Gen Neller FRAGO#1 2016Posted on: April 18,2022
Effective: 19 January 2016
The sole justification for the United States Marine Corps is to secure or protect national policy objectives by military force when peaceful means alone cannot.
On 24 September 2015 I had the honor and privilege of assuming the Office of the Commandant of the Marine Corps. In communicating to the Marine Corps that day, I stated that the Planning Guidance of our 36th Commandant, General Dunford, remained in effect, and that after the New Year, I would publish a Frag Order to refine that guidance. The following is that Frag Order. Since September
I have traveled around our Corps and spoken to thousands of Marines, Sailors and Civilian Marines. I have heard your questions, concerns, and opinions, and believe the path we are on is a good one. I can state that the cardinal direction we have charted is a clear and well thought out course. Who we are as a Corps, and as Marines remains as laid out in General Dunford’s Commandant’s Planning Guidance (CPG), which set the conditions for us to innovate, adapt and win in the future.
This Frag Order will ensure we maintain the momentum we have gained as an institution over the past year. It provides a refined course that accounts for our current operational tempo and the ever changing security environment, and sets near term goals necessary to meet our obligations. This document is an axis of advance to create balance across the Corps so we remain “most ready when the Nation is least ready,” both now and in the future. The focus of the following guidance is to describe the institutional objectives we will reach over the next four years and to set the conditions for the success of our Corps for generations to come. In short, we have a way ahead – now we need to “cross the Line of Departure and Advance to Contact.”
…an abbreviated form of an operation order (verbal, written or digital) that eliminates the need for restating information contained in a basic operation order. It may be issued in sections. It is issued after an operation order to change or modify that order or to execute a branch or sequel to that order.
JP 5-0 Joint Operation Planning
FRAGO #1, Advance to Contact
Over the last 15 years, we have fought the wars in Iraq and Afghanistan and continued to respond to crises around the globe, during which Marines and Sailors have preserved and enhanced the professional warfighting legacy of our Corps. Yet, this is not an ‘inter-war period.’ We remain forward deployed, at high operational tempo, and in harm’s way today. As we have remained engaged in the current fight and operationally committed, our enemies and potential adversaries have not stood idle. During these years, they have developed new capabilities which now equal or exceed our own. Threats to our Nation’s interests have evolved, and instability around the globe has steadily increased. This unstable and increasingly dangerous world situation is further complicated by a constrained resource environment from which we must continue current operations, reset our equipment, and maintain our warfighting readiness, and at the same time, modernize the force. Therefore, it is imperative that we continually balance our available resources between current commitments and future readiness requirements. This will require pragmatic institutional choices and a clear-eyed vision of where we intend to be in 10-20 years.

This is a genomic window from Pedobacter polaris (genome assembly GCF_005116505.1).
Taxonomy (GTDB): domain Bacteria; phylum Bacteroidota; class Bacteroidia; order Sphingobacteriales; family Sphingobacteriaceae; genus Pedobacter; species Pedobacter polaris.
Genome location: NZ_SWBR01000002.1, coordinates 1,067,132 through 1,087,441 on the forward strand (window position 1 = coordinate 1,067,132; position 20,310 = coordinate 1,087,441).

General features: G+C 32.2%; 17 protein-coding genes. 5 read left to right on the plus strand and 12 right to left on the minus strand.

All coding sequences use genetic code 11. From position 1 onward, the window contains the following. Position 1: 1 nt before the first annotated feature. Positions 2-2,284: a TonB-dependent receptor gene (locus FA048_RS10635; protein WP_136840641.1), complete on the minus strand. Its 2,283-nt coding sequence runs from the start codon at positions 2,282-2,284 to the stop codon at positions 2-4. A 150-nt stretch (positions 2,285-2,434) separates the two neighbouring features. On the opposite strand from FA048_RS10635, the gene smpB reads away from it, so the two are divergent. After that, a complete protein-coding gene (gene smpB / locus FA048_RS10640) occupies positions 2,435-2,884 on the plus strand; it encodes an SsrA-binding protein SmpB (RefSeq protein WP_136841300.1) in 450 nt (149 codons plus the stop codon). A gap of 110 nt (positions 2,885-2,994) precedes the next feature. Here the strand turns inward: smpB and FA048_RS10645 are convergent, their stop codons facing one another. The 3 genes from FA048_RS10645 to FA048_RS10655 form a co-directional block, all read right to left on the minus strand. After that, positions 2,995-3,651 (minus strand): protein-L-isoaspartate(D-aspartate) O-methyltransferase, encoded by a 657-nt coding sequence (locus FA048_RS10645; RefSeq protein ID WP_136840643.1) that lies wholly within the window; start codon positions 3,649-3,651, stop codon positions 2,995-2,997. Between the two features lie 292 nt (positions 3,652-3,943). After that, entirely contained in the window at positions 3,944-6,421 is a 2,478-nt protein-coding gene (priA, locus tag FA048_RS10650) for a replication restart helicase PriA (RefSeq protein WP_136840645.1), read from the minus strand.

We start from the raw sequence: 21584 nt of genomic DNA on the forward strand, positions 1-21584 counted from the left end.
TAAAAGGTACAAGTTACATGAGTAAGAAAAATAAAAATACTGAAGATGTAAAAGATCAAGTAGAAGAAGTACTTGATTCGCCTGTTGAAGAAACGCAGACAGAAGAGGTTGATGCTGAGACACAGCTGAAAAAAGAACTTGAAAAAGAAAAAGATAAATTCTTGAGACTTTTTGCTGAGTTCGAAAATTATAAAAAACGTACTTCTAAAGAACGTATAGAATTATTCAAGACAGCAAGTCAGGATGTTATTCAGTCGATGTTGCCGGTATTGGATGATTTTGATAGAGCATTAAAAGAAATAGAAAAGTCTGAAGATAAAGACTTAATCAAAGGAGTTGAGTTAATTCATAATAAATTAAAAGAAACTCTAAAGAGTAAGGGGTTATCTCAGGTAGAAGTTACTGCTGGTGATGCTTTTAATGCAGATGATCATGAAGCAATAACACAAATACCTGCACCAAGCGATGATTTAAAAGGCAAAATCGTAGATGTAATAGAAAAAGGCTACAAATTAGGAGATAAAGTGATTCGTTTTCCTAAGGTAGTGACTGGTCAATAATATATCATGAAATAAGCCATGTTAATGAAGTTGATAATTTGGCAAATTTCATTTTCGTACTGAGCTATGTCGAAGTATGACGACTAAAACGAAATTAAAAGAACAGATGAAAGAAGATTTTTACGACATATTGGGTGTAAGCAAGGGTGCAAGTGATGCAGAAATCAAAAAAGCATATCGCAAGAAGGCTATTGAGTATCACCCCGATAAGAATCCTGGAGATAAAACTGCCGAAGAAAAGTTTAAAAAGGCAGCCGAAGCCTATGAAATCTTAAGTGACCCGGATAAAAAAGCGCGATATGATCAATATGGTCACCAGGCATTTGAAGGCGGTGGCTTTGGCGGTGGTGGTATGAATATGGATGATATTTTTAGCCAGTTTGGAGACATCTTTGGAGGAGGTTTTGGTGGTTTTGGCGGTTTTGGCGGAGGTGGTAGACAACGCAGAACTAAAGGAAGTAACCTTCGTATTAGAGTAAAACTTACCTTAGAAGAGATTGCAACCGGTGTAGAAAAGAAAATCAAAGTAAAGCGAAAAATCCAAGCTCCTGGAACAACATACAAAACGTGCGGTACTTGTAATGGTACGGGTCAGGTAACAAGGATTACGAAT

Fundamental to our character as a Marine Corps is our role as the Nation’s forcein-readiness. We must continue to be ready for operations across the range of military operations (ROMO). At the same time, we recognize the current and future fight may not be what we experienced in the past. It will encompass not just the domains of land, air and sea, but also space and the cyber domain. It will include information operations and operations across the electromagnetic spectrum. It will involve rapidly changing and evolving technologies and concepts, which will force us to be more agile, flexible and adaptable. Most importantly, it will require Marines who are smart, fit, disciplined, resilient, and able to adapt to uncertainty and to the unknown. This future vision represents our starting position to cross the line of departure into the next four years. We will move out and implement actions to achieve our objectives. We will make the force ready for today, but also prepared for tomorrow by maintaining the institutional agility necessary to address the range of challenges across steady state, crisis, contingencies and major theater combat operations.
The U.S. Marine Corps will:
− Remain the Nation’s Crisis Response force;
− Maintain our forward posture and ability to operate in a Joint/Coalition environment;
− Serve as a maritime-based expeditionary force that operates across the
ROMO in a five domain battlespace (sea, air, land, cyber, and space);
− Project combat power from a variety of naval platforms and land bases;
− Consist of a highly trained and educated force operating the most modern and technologically advanced equipment available;
…in order to be the most ready force when the Nation is the least ready.
We will focus our near term efforts in five areas that are vital to achieving our future success:
− TRAINING / SIMULATION / EXPERIMENTATION
− INTEGRATION WITH THE NAVAL AND JOINT FORCE